Zooming in on Normal People A message from the ELTA-Rhine Literature Group aka Book Club
Dear Members, Sorry you couldn't join our first online meeting to discuss Normal People by Sally Rooney. This time the technology functioned (last Sunday Zoom was down and we had to postpone the meeting) although it was temporarily interrupted in the middle by Zoom's time limit and various members had technical difficulties of their own (including my laptop crashing twice). It was certainly a different experience, with people trying to talk at the same time and longish silences, but I think in the end we can say it worked - certainly better than no meeting at all, as someone put it.
The general consensus on the book seemed to be surprise at the praise it has received. Some found it an enjoyable read with interesting elements but no one was as unreservedly enthusiastic as some reviewers seem to be and the sales figures suggest. One question was how realistic the story was. Are the characters credible? Could an unsociable Marianne really morph into such a socialite at university? Could Connell be so popular and so much "one of the (sexist) lads" at school and yet be so shy and sensitive with Marianne? Why is Marianne's family so hateful and oppressive? Here, indeed, we were disappointed that at the end of the book Sally Rooney hadn't thrown so much more light on the Sheridan family that we could understand why Marianne had become both abrasive and masochistic.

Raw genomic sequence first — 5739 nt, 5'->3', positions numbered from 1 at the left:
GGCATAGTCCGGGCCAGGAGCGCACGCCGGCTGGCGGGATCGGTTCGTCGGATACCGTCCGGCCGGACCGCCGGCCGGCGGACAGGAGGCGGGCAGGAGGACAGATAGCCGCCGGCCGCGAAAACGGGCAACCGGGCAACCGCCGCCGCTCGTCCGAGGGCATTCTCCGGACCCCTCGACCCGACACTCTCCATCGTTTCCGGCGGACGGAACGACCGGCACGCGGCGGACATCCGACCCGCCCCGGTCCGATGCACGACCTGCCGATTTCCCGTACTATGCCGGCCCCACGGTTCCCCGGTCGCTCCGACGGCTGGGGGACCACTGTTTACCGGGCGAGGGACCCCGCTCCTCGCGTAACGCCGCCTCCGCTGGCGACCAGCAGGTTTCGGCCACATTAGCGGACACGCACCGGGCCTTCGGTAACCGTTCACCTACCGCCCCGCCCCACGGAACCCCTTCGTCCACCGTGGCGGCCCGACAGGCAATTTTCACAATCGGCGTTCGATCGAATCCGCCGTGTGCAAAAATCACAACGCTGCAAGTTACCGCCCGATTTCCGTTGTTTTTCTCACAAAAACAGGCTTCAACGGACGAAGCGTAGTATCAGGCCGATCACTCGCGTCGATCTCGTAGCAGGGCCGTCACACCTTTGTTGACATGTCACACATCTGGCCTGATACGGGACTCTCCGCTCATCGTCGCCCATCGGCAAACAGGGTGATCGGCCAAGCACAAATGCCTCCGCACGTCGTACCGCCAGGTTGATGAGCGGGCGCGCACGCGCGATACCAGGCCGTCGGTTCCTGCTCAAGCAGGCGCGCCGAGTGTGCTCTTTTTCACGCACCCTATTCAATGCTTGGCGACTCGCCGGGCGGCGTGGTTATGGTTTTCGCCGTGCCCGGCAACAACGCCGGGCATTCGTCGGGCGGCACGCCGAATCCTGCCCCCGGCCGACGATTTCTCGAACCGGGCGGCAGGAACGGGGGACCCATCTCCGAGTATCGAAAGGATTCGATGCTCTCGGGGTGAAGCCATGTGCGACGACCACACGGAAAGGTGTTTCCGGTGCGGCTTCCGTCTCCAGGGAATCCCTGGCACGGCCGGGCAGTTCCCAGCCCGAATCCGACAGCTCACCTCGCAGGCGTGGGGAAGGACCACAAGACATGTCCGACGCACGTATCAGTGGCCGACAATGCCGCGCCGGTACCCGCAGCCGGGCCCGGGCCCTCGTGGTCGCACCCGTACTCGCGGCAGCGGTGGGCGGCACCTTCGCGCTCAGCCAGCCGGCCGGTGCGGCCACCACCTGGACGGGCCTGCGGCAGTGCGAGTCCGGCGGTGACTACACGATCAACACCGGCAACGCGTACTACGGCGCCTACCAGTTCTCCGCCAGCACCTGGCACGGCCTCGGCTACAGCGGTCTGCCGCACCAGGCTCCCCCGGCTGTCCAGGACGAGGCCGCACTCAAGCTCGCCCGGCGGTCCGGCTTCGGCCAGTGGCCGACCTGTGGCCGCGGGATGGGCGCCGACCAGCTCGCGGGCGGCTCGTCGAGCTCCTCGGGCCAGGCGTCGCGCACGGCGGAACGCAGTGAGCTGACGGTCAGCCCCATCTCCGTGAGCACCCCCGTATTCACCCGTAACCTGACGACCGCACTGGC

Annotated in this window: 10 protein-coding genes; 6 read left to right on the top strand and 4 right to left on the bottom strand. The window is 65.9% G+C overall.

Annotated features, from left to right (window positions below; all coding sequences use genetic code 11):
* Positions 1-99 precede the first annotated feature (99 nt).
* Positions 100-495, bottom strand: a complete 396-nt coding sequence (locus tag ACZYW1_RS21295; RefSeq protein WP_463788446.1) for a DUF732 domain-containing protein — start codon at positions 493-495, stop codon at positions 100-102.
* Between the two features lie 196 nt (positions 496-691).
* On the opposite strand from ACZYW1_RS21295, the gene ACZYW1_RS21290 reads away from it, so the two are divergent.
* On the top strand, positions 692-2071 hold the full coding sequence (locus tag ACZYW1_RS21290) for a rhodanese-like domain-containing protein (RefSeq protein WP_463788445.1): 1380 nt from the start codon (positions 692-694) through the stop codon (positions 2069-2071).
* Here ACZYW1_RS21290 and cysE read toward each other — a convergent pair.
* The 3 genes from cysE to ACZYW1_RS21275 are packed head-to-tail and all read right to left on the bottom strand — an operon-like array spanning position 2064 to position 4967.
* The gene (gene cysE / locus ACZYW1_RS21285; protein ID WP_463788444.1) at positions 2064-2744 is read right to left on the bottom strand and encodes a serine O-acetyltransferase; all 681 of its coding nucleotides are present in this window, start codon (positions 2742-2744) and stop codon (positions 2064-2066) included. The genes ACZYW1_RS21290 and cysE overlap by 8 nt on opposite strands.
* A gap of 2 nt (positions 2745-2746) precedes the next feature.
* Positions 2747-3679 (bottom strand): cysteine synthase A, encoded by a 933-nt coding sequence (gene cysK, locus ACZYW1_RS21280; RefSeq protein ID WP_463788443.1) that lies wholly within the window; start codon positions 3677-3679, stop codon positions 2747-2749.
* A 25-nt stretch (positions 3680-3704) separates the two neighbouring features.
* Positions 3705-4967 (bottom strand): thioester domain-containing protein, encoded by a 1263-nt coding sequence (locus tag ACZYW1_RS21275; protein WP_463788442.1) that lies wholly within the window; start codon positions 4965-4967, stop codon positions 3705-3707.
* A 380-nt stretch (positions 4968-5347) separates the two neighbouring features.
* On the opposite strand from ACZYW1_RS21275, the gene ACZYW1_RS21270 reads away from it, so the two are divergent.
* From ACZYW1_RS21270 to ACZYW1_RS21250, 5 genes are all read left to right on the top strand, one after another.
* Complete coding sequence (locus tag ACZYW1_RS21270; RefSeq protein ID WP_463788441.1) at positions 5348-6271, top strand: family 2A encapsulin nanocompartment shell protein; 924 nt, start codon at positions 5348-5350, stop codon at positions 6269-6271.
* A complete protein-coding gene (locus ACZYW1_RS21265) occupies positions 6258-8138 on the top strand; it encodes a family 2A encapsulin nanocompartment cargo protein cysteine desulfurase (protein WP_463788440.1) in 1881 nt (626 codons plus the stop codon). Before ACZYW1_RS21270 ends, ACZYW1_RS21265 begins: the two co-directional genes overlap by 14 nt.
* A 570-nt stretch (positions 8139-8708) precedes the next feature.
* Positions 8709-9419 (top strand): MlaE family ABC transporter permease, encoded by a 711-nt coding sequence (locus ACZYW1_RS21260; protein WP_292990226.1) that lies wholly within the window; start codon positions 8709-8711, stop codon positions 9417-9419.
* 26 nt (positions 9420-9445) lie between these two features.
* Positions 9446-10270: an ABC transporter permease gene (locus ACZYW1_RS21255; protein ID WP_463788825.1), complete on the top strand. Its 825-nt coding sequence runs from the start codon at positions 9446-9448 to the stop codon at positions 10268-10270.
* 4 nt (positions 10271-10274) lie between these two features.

We learnt with some astonishment that the author had wanted to write an essentially Marxist work. While there are references to social injustice, the hero and heroine may indeed find their different class backgrounds a hindrance, and there are suitably Marxist stereotypes in a number of the upper class figures, real political issues seem to be kept firmly distant as we follow the highly un-Marxist concentration on two very individual fates.
There were some attractive aspects to the writing. The narrative structure, with each chapter setting us down in Marianne's and Connell's lives at a new juncture and letting us learn what has occurred in the meantime, maintains a good pace. We enjoyed the author's imagery and turns of phrase - for instance, in the novel's last paragraph - although there were also sentences where the lessons learnt at writers' school clearly shone through.
We wondered who the book particularly appealed to, perhaps a younger audience? We asked whether it was particularly Irish, but though we liked learning about growing up in the Republic, it didn't seem to be a story that couldn't have happened elsewhere. In the end, we speculated on how Marianne and Connell's story might continue, as for the BBC series it may indeed have to do. Is marriage imminent? Will they go their separate ways, stay just good friends, and maybe, like Charles and Camilla, find happiness together at a later juncture in their busy lives? Only time will tell ... Looking forward to seeing you at 4 p.m. on August 9th to discuss The Golden Bowl by Henry James. We’ll probably meet in Rheinbach but might have to be online again so contact me in good time for the exact venue.
Best wishes Graham
Tel.: 0221 / 720 1544